Slow, sustainable fashion made from natural, renewable fibres took centre stage and won the praise from some of New Zealand’s top fashion designers at WoolOn last weekend.

WoolOn returned to The Canyon at Tarras with shows on Friday and Saturday nights before delighted audiences which collectively gasped as some of the entries appeared on the catwalk.

From evening gowns to cloaks and kilts, leg warmers to fluffy hats and handbags, the designers astonished with their design skills and wide range of techniques used to create the garments.

Viv Tamblyn , of Gore, entered this collection in the WoolOn 2023 fashion event. PHOTO: Shannon Thomson

There were crocheted granny squares turned into eye-catching dresses, a hand-painted man’s suit as well as machine and hand-knitted dresses and coats.

Embroidery, beading, felting and darning were all used by the designers to create and decorate their clothes.

Many, many hours of work went into conceiving and creating the entries.

Leading New Zealand fashion designer Liz Mitchell. PHOTO: SHANNON THOMSON

Judge Liz Mitchell, of Auckland, whose bespoke tailoring has stood the test of time ensuring her prominence in New Zealand fashion for decades, said it was interesting to see the diversity of the garments and there were some amazing competencies in execution.

Wool was an amazing fibre which she had used throughout her career, she said.

‘‘I think initially I just loved using quality fabrics and wool was the logical natural material to work with for tailoring.’’

As an ambassador for the international initiative Campaign for Wool, she was passionate about promoting wool and how it could protect the planet.

‘‘The wool industry is in disarray. We know farmers are getting very low prices for wool and yet I believe this amazing fibre has so much potential for our future, to make our world better, to make our world more healthy,’’ Ms Mitchell said.

Food for Thought, designed and made by nine-year-old Sophia Hinsen, was her second entry in WoolOn. The outfit, entered in the Sustainable Wool catergory, was made from recycled wool jumpers and fabric from her grandmother’s stash. PHOTO: SHANNON THOMSON

The fashion industry had to rethink the future. Going overseas for low cost production had created significant problems.

‘‘The fact we went offshore to get things made cheaply . . .but looking at the consequences of that now with the toxic waste, just the throwaway kind of consumer, we cannot sustain that, the planet cannot sustain that.

‘‘So as a fashion industry we need to rethink the future, think much more about the care of our planet and the materials we use and sustaining our own industry in our own country.’’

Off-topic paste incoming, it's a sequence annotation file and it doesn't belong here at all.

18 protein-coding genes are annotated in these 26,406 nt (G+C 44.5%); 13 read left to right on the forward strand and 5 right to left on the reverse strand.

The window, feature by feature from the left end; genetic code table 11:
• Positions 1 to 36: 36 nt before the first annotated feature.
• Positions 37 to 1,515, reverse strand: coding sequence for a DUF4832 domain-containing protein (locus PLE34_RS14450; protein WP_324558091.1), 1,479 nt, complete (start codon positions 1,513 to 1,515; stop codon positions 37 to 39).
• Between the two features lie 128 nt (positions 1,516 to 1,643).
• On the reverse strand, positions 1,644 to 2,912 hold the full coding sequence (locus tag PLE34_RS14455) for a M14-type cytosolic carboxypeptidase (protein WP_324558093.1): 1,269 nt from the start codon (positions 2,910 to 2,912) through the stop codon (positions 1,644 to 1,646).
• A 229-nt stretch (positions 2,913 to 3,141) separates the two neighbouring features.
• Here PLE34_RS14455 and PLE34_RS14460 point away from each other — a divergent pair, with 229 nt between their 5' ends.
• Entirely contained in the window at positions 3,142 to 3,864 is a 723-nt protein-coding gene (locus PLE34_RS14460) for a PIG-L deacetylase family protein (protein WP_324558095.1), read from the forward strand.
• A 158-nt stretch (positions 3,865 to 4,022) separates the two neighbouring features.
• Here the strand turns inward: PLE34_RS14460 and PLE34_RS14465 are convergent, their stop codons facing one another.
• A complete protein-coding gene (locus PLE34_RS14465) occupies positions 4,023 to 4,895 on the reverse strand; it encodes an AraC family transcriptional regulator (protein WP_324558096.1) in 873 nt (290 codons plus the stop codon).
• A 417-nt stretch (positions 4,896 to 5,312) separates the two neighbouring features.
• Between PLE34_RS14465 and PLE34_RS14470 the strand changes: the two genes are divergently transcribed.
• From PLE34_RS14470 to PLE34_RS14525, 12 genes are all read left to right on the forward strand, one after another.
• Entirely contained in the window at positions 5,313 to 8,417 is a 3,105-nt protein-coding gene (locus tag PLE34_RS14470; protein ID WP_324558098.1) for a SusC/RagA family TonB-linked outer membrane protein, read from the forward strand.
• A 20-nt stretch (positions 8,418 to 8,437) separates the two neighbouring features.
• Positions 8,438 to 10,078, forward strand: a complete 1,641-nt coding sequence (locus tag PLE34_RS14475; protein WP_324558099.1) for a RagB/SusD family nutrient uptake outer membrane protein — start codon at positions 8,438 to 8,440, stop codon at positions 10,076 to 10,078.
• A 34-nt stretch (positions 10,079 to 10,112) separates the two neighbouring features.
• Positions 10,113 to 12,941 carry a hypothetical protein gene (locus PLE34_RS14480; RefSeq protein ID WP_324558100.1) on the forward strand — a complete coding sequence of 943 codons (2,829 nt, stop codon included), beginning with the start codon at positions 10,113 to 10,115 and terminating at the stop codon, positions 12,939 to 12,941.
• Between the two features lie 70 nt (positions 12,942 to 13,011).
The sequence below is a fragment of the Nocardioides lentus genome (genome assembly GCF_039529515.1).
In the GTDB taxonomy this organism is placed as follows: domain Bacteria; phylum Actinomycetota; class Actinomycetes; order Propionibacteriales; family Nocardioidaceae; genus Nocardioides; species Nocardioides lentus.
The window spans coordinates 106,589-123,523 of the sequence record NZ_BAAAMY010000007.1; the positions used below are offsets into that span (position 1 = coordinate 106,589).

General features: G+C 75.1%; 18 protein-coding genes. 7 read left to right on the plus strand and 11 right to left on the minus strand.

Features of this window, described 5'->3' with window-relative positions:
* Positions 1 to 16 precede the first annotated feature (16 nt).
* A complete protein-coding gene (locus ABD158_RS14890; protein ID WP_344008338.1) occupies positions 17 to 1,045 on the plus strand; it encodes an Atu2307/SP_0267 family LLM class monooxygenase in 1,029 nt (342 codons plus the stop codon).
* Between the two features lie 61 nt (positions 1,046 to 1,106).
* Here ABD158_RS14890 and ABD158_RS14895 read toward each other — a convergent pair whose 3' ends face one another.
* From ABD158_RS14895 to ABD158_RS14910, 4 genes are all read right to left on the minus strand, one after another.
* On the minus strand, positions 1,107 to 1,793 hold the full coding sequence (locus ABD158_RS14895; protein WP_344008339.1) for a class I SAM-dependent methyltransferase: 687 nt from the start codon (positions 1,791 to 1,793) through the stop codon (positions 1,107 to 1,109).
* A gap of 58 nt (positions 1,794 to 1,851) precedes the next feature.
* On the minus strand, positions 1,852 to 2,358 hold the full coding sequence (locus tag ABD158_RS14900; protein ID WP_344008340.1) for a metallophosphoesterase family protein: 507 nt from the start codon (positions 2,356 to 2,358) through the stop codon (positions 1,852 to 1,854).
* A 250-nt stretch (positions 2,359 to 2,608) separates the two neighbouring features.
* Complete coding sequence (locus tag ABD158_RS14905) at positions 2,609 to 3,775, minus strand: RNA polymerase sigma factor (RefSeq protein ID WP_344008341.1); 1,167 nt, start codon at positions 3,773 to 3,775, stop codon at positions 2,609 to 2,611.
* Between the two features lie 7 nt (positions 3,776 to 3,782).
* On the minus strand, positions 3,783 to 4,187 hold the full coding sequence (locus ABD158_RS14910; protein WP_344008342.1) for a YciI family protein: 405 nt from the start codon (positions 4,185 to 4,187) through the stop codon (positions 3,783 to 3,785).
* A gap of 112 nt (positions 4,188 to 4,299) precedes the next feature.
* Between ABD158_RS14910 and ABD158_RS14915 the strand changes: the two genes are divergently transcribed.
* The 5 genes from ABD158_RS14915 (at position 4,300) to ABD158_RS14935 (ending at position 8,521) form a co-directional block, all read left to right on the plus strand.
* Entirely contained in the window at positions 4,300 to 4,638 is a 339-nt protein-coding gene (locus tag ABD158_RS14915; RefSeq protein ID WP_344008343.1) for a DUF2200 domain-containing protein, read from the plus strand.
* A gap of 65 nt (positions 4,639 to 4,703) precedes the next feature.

With every garment entered in WoolOn having to be a minimum of 75% wool, the event is leading the way in sustainable fashion.

Touch Yarns founder and Wool ambassador Marnie Kelly. PHOTO: SHANNON THOMSON

Touch Yarns founder Marnie Kelly said wool’s versatility was one of the things she loved most about it.

She had been involved in wool fashion shows since arriving in Central Otago 40 years ago. The use of wool as well as the style and quality of construction all mattered to her when judging.

Innovation, such as Vince Ropitini’s painting on a woollen suit, made for a standout entry.

It was hard to choose a single winner because there were so many categories, but there was always one stand-out garment that would take the Supreme Award.

ReCreate Clothing creative director Marielle Van der Ven, PHOTO: SHANNON THOMSON

‘‘There’s three of us judging [but] strangely we all end up with the same winner in the end. There will [be] something that makes it standout,’’ Ms Kelly said.

ReCreate Clothing creative director Marielle Van der Ven was a judge at the last WoolOn event in 2021.

The opportunity for people from all walks of life to enter and show off their creations was a big part of the event’s appeal to her, as competitions were often for people who had graduated fashion school, she said.

Jamie-Leigh Kerr, formerly of Alexandra, modelling Carex one of the garments in Jane Avery’s winning collection. The coat is made from felted merino wool, from Ida Valley Station, trimmed with wild rabbit fur and embellished on the back with glass beads in the shape of tussock. PHOTO: SHANNON THOMSON

‘‘I think it’s such a great opportunity for people from all angles and all corners to have this exposure and . . .[see] the garments that they’ve put all their time and love and craftsmanship into . .. on the catwalk.

‘‘I think that’s really incredible and it is very unique. You don’t see that very often.’’

The judges’ choice of Earnscleugh designer Jane Avery’s collection Heart Felt as Supreme Award winner clearly resonated with the audiences as it was also the People’s Choice winner on both nights.

Three outer garments — two coats and a jacket — were made from wool felt made by Shona Schofield, of Ashburton, from merino wool from Callum and Dayna Paterson’s Ida Valley Station.

Two were trimmed with wild rabbit fur, reflecting Mrs Avery’s training as a furrier with Mooney Furs in Dunedin, and all were hand embellished with beads in designs reflecting Central Otago flora and landscapes.

Designer Jane Avery watches her winning collection on the catwalk. PHOTO: SHANNON THOMSON